Note that almost all states in the US now require vessels that meet the description of the ASME BPV code be code stamped. The ID of this is over 6” and if pressure is over 15 psi (I think it is) then this vessel, per state law, needs to be a coded vessel. If anyone gets injured or killed by this vessel from overpressure, the lawyers will have a field day.

    Have you considered doing a hydrostatic pressure test on this vessel to at least confirm what pressure it can withstand? That might be the easiest and most accurate thing you can do and would provide a degree of safety much greater than any free analysis you can obtain on a message board. Do a pressure test to 1.5 to 2 times the pressure you want to use the vessel for unless temperatures exceed ambient, in which case, get the material data and derate according to ASME codes for the material. That part is fairly simple.
  7. Jun 13, 2007 #6


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    It's tough to tell from your print, so I'll ask for a couple more details. I need to make sure that this is what you are doing:

    - Aluminum pressure vessel with pilot ID's on both ends.
    - Steel threaded inserts inserted into the ends (How are they retained? Threads? Press fit?)
    - End caps screwed into threaded inserts.

    Does this represent what you are doing or is the vessel end cap being screwed directly into the aluminum housing?
  8. Jun 13, 2007 #7
    Pressure vessel cont'd

    Goest I think you may have underestimated the strength of 7075 AL
    This is what I got from Matweb

    Tensile Strength, Ultimate 360 - 540 MPa / 52200 - 78300 psi
    Tensile Strength, Yield 260 - 470 MPa / 37700 - 68200 psi

    This puts the pressure rating over 5000 (ASME BPV VIII div 1 UG-27)
    . It needs to be about 3500. The holes on the top are NPT fittings going into swagelock plumbing.

    Th vessel is seemless to.

    The Threaded inserts are threaded straight into the vessel. Goest you are correct the inside diameter is more like 11.75.

    There are two 8''OD 2.5''thick fused quartz windows clamped between two gaskets. there is a endplate that bolts into the threaded insert.

    There is a steel reinforced, concrete filled cinderblock blast wall that surrounds the vessel.

    I will do a hydrostatic test according to ASME BPV section 5. Any advise?

    How do I calculate the threads load capability? That is my biggest issue.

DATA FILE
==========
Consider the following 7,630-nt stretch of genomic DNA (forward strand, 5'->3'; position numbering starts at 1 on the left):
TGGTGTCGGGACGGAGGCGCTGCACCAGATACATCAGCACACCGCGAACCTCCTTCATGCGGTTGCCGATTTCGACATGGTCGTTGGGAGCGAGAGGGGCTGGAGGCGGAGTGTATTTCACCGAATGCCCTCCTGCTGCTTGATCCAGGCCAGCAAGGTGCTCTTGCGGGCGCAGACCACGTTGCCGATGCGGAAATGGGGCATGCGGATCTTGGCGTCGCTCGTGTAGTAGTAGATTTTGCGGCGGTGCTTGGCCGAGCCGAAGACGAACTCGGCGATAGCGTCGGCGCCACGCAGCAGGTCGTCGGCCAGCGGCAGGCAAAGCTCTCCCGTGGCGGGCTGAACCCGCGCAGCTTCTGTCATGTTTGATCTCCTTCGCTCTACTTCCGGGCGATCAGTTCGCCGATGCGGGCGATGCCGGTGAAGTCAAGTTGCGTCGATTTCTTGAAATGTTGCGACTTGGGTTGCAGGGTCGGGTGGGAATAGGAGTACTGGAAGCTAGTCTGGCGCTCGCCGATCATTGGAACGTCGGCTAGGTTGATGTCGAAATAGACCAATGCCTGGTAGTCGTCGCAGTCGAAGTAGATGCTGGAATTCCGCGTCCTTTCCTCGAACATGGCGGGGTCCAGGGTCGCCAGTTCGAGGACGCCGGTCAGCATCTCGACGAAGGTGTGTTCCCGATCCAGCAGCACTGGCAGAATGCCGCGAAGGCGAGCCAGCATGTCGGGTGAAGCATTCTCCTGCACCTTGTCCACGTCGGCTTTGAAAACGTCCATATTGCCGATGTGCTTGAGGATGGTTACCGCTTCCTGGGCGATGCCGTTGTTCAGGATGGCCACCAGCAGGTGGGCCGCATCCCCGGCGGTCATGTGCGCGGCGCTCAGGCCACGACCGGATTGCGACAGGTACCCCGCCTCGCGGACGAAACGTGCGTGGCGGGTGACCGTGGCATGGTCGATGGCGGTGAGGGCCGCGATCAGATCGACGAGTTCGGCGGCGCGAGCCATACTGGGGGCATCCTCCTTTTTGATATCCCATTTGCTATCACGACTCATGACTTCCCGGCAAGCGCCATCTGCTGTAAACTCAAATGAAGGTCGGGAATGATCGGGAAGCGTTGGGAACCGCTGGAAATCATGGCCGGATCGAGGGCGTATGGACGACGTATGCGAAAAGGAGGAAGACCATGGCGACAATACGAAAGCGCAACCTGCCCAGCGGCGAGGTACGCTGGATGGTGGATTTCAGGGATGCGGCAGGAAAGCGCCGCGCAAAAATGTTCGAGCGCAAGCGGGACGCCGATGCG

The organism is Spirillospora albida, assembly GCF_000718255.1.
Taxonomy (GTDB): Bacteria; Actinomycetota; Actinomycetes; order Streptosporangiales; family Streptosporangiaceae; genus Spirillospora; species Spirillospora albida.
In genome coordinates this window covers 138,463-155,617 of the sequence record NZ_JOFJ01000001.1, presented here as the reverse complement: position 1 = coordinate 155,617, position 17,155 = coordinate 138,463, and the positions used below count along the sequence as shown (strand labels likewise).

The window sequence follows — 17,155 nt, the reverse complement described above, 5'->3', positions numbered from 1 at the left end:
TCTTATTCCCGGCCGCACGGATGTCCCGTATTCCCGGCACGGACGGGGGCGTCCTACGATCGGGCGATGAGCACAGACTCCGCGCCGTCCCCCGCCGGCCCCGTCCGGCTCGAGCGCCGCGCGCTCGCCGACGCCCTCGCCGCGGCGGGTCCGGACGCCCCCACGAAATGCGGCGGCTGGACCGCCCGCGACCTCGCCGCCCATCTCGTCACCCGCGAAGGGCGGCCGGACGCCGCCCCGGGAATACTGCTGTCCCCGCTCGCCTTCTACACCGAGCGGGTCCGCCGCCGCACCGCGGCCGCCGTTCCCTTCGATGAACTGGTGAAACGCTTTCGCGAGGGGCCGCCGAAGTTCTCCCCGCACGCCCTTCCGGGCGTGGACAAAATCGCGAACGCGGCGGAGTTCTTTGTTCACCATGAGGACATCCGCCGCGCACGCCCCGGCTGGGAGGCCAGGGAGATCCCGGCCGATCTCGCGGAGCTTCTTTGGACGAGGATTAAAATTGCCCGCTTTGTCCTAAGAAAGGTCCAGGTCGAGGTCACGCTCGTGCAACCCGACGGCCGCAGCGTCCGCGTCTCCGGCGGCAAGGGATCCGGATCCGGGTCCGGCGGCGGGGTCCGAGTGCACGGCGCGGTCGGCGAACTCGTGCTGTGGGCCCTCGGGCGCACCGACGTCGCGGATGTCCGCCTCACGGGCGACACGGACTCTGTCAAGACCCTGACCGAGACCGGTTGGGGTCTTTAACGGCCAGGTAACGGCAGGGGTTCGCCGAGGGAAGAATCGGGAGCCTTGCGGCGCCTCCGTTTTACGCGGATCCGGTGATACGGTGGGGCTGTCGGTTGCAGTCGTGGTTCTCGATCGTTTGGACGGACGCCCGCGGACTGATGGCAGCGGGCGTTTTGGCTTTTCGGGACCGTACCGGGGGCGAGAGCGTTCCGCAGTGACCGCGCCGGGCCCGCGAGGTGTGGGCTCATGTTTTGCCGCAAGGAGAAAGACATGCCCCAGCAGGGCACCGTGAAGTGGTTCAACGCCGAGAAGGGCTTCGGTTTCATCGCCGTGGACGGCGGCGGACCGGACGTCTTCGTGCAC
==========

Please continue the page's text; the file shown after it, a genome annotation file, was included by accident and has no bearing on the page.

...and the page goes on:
Thanks for all y'alls help guys

    Who can stamp this vessel for me?
  9. Jun 13, 2007 #8


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    The shear of the internal thread is going to be, most likely the weak spot of the assembly. In that case, the maximum shear force can be calculated through the following:

    Shear Area:


    [tex]A_s [/tex]= Shear Area
    [tex]d_{min} [/tex]= Minimum Major Diameter
    [tex]n [/tex]= Threads per Inch Engaged
    [tex]D_{2,max} [/tex]= Max Pitch Diameter of Internal Threads

    The calculated shear force for the internal threads is then:



    [tex]S_t [/tex]= Shear Strength of the Material
    [tex]A_s [/tex]= Shear Area from above
    [tex]L_e [/tex]= Length of Engagement

    One note I would impress is that the design criteria is for threaded fasteners and the UN series threads (FED-STD-H28).
    I can not comment on the applicability of this to such large threads or something that is not, technically,
    a bolt or nut. It should get in the area you need to be though. With an ample safety factor you should have
    your bases covered.

    BTW...those numbers look good for 7075 Al. Just remember what I mentioned in regards to the temperature effects on the material properties IF you ever go to a higher temperature.
    Last edited: Jun 13, 2007
  10. Jun 13, 2007 #9
    Ok lets try this;

    n = 4
    St = 37700 psi
    L = 2''
    (Female Threads)
    Effective pitch diameter = 12.0 in
    Pitch, p = 0.25 (4 threads per inch)
    Minimum major diameter, d = 12.16238 in
    Max diameter, D = 11.83762 in
    L = 2 in

    Then from equation (1)

    A = Pi * dmin * n * [1/2n + 1/Sqrt(3) * (d-D)]
    A = 47.76 in^2

    Then from equation (2)

    Fmax = 1/2 * S * A * L